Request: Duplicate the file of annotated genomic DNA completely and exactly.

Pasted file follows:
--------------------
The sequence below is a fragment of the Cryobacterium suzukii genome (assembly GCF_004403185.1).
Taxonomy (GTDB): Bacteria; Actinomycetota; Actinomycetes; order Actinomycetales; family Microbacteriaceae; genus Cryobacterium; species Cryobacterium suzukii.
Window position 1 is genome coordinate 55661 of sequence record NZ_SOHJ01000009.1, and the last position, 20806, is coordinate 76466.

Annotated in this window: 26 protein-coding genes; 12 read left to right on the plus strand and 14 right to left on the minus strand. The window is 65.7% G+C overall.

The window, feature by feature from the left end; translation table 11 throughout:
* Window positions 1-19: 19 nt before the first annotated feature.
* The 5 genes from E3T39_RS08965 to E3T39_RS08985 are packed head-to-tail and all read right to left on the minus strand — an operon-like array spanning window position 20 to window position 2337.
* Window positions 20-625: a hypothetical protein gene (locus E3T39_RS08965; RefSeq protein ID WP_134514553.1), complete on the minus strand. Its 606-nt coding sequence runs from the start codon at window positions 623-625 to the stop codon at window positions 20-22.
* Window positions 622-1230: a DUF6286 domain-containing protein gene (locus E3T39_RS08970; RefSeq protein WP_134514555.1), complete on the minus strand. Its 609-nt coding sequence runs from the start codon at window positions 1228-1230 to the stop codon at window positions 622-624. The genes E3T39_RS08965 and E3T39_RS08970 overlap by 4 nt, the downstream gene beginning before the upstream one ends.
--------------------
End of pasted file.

The sequence below is a fragment of the Cryobacterium suzukii genome (assembly GCF_004403185.1).
Taxonomy (GTDB): Bacteria; Actinomycetota; Actinomycetes; order Actinomycetales; family Microbacteriaceae; genus Cryobacterium; species Cryobacterium suzukii.
Window position 1 is genome coordinate 55661 of sequence record NZ_SOHJ01000009.1, and the last position, 20806, is coordinate 76466.

Annotated in this window: 26 protein-coding genes; 12 read left to right on the plus strand and 14 right to left on the minus strand. The window is 65.7% G+C overall.

The window, feature by feature from the left end; translation table 11 throughout:
* Window positions 1-19: 19 nt before the first annotated feature.
* The 5 genes from E3T39_RS08965 to E3T39_RS08985 are packed head-to-tail and all read right to left on the minus strand — an operon-like array spanning window position 20 to window position 2337.
* Window positions 20-625: a hypothetical protein gene (locus E3T39_RS08965; RefSeq protein ID WP_134514553.1), complete on the minus strand. Its 606-nt coding sequence runs from the start codon at window positions 623-625 to the stop codon at window positions 20-22.
* Window positions 622-1230: a DUF6286 domain-containing protein gene (locus E3T39_RS08970; RefSeq protein WP_134514555.1), complete on the minus strand. Its 609-nt coding sequence runs from the start codon at window positions 1228-1230 to the stop codon at window positions 622-624. The genes E3T39_RS08965 and E3T39_RS08970 overlap by 4 nt, the downstream gene beginning before the upstream one ends.